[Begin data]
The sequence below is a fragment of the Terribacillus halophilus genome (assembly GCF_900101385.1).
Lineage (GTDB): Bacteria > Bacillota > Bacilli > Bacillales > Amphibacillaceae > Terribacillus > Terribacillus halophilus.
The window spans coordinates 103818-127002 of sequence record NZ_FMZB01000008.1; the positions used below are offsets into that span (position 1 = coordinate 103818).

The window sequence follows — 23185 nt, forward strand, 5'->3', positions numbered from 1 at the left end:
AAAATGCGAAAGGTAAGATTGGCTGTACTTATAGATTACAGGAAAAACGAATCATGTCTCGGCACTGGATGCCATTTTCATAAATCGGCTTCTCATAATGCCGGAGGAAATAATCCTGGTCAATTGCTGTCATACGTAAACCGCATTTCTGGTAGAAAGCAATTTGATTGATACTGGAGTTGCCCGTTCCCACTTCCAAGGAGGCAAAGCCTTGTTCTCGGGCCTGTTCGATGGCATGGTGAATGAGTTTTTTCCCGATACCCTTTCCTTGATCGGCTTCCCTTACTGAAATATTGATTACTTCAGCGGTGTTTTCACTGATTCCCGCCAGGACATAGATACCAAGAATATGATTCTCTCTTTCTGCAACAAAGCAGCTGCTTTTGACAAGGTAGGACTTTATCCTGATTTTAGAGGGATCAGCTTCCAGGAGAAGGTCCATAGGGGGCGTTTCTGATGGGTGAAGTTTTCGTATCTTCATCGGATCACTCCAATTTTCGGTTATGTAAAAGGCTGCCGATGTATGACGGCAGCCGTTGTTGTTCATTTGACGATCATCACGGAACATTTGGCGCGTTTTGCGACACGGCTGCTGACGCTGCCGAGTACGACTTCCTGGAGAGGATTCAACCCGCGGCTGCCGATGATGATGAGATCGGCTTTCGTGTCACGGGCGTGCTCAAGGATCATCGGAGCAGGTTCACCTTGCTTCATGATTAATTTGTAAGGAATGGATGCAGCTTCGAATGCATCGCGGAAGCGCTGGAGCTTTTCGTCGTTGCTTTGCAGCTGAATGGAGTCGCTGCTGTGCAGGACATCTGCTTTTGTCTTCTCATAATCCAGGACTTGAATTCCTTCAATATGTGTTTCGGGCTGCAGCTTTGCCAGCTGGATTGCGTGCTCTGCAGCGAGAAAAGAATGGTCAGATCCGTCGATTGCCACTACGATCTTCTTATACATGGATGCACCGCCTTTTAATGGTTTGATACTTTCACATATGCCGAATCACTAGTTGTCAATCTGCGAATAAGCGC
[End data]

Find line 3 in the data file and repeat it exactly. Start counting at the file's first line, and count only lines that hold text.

The window spans coordinates 103818-127002 of sequence record NZ_FMZB01000008.1; the positions used below are offsets into that span (position 1 = coordinate 103818).